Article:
Editorial for COCI '21 Contest 1 #4 Set

Remember to use this editorial only when stuck, and not to copy-paste code from it. Please be respectful to the problem author and editorialist.
Submitting an official solution before solving the problem yourself is a bannable offence.

For the first subtask, it is sufficient to try out every triplet of cards and check whether it forms a set in \mathcal O(n^3 k).

For the second subtask, one should notice that if we choose two cards, the third card needed for a set is uniquely determined. Namely, for each position, if the corresponding characters in the first two cards are the same, then the third character has to be equal to them, and if they are different, the third character will be the remaining one. With time complexity \mathcal O(n^2 k), we can now try out every pair of cards and check whether there exists a third card which will form a set with them. Of course, we should first record in an array of size 3^k for each type of card if it shows up in the input.

From now on, we will assume that the characters in question are 0, 1, 2 instead of 1, 2, 3, so that we can view each card as a number in base 3. Let's try to come up with a simple rule that associates a pair of characters with the third character needed for a set. In other words, we are looking for a rule that acts in the following way:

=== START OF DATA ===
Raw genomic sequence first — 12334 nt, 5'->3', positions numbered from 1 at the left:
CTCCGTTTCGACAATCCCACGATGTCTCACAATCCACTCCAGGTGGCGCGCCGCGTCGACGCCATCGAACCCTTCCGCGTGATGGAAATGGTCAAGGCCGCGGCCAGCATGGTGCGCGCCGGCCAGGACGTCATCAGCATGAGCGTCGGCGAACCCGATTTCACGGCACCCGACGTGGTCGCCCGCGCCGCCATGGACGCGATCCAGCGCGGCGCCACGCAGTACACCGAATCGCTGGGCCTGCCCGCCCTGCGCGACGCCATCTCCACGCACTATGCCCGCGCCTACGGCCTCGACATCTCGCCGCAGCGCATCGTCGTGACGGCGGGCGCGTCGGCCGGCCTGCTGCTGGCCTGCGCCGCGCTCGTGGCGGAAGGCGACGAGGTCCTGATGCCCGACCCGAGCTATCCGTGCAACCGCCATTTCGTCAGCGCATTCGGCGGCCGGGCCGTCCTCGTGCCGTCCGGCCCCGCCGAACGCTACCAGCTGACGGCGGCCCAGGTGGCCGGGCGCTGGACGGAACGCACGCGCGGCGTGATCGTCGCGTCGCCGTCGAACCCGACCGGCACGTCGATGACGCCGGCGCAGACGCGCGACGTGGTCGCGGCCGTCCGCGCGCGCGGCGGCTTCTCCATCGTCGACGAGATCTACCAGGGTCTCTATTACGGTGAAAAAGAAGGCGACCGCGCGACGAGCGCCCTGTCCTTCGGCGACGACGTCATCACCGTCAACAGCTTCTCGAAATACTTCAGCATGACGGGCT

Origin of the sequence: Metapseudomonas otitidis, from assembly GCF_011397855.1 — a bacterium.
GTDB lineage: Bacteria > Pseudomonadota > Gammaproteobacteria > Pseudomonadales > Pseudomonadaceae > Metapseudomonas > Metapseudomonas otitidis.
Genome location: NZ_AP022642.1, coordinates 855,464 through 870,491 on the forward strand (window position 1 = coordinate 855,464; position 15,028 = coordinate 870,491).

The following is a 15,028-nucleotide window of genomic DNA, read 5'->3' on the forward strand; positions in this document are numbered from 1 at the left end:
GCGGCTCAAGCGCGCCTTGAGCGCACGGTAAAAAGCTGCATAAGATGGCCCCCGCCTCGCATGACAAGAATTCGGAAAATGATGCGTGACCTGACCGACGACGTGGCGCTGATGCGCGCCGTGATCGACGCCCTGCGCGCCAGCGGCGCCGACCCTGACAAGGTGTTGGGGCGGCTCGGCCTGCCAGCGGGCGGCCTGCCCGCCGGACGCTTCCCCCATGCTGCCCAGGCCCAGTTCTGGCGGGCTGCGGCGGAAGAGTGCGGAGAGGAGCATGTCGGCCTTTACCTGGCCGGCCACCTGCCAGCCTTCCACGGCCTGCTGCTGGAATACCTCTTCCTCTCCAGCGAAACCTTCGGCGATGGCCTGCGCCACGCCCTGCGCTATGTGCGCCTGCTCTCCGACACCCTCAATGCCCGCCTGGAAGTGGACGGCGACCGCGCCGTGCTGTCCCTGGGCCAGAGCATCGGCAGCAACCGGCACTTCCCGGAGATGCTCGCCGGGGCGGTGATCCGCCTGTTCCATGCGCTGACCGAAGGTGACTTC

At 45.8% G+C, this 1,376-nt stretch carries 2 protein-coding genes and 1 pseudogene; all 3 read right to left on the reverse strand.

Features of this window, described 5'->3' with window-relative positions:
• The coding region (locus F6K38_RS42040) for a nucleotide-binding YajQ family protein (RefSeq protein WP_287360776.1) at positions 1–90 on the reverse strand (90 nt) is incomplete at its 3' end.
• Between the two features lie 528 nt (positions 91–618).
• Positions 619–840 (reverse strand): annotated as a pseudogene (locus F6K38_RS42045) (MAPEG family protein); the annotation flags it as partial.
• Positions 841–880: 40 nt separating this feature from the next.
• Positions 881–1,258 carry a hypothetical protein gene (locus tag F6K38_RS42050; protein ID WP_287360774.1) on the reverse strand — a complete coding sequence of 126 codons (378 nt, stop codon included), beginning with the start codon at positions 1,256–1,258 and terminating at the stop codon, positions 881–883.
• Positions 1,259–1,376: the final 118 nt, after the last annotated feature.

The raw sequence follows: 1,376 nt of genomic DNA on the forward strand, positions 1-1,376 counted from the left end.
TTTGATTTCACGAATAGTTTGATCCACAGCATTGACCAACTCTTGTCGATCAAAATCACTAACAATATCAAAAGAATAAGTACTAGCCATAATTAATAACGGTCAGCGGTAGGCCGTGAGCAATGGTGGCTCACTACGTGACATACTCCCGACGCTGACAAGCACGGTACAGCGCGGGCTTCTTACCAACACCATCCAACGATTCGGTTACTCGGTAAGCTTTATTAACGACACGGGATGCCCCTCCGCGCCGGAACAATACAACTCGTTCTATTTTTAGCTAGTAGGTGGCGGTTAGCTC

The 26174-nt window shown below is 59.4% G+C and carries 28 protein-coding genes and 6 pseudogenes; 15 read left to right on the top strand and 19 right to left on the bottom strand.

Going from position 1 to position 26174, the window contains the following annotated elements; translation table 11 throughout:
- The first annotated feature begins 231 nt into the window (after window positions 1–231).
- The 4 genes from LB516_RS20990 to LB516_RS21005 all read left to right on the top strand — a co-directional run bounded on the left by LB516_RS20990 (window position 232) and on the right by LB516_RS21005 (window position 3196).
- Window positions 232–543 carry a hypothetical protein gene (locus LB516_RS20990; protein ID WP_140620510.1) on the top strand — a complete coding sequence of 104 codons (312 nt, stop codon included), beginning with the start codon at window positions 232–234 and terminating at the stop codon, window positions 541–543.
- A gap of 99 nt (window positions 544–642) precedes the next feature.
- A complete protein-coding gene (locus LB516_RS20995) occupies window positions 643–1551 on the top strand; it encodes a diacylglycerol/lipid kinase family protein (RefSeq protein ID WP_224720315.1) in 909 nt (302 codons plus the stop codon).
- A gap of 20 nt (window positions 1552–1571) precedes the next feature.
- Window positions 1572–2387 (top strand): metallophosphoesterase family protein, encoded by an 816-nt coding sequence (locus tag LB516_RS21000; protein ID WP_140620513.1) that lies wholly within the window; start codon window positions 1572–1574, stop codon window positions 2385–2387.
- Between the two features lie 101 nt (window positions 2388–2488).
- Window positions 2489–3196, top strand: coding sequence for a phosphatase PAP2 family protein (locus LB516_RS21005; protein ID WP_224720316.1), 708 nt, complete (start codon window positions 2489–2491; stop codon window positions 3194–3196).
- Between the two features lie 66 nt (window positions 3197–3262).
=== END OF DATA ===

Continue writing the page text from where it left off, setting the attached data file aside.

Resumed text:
\displaystyle (0, 0) \mapsto 0 \quad (1, 1) \mapsto 1 \quad (2, 2) \mapsto 2 \quad (0, 1) \mapsto 2 \quad (0, 2) \mapsto 1 \quad (1, 2) \mapsto 0

We can notice that (a, b) \mapsto -(a+b) \bmod 3, or equivalently, the characters a, b, c form a set if and only if (a+b+c) \bmod 3 = 0. Now let's make an analogy with the bitwise xor operation. This operation is denoted by \oplus and represents addition modulo 2 with the digits in base 2. In this problem, we will consider addition modulo 3 with the digits in base 3, which we will denote by *. Having in mind the things mentioned above, three cards a, b, c form a set if and only if a*b*c = 0, where the cards are thought of as numbers in base 3.